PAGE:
Suppose you have a friend who is willing to ask her friends a few questions and then, based on their answers, is willing to assess the probability that those friends will get an A in each of their classes. She always assesses the probability to be either .10 or .90. She has made hundreds of these assessments and has kept track of whether her friends actually received A’s. How would you determine if she is well calibrated?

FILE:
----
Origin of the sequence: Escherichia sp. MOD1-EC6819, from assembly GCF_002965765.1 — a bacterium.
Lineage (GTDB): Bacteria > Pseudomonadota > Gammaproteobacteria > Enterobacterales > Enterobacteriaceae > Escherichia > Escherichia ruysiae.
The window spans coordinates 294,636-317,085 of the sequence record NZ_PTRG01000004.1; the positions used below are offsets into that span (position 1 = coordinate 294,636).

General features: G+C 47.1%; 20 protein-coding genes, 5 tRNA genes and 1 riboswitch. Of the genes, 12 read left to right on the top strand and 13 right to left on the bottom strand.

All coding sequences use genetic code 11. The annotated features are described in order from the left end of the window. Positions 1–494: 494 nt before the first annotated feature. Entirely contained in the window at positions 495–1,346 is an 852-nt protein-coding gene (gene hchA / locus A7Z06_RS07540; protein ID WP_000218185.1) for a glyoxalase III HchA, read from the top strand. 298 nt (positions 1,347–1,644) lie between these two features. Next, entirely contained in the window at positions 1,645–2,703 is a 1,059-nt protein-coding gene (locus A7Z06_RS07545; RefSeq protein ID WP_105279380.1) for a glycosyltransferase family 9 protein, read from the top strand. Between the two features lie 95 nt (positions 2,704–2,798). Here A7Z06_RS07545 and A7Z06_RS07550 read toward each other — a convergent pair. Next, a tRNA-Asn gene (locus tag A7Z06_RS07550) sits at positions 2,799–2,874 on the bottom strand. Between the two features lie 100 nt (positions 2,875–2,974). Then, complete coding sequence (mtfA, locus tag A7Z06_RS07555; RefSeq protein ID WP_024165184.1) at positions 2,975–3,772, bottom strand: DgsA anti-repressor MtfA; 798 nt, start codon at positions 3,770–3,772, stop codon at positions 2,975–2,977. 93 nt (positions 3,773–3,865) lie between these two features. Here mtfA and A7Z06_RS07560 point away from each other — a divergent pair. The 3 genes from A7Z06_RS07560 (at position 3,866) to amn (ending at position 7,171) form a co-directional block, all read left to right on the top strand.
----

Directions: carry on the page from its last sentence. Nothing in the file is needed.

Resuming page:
Answer to relevant QuestionsRefer to the scenarios in Table 16.1 on page 347. Suppose someone stands to gain $ 100,000 in a lawsuit, but there is a 5% chance that something will go wrong and they will get nothing. They are offered a settlement of $ ...Suppose a defense attorney is trying to convince the jury that his client’s wallet, found at the scene of the crime, was actually planted there by his client’s gardener. Here are two possible ways he might present this ...Explain why it would be much more surprising if someone were to flip a coin and get six heads in a row after telling you they were going to do so than it would be to simply watch them flip the coin six times and observe six ...Suppose the sensitivity of a test is .90. Give either the false positive or the false negative rate for the test, and explain which you are providing. Could you provide the other one without additional information? Explain. A statistics professor once made a big blunder by announcing to his class of about 50 students that he was fairly certain that someone in the room would share his birthday. We have already learned that there is a 97% chance ...
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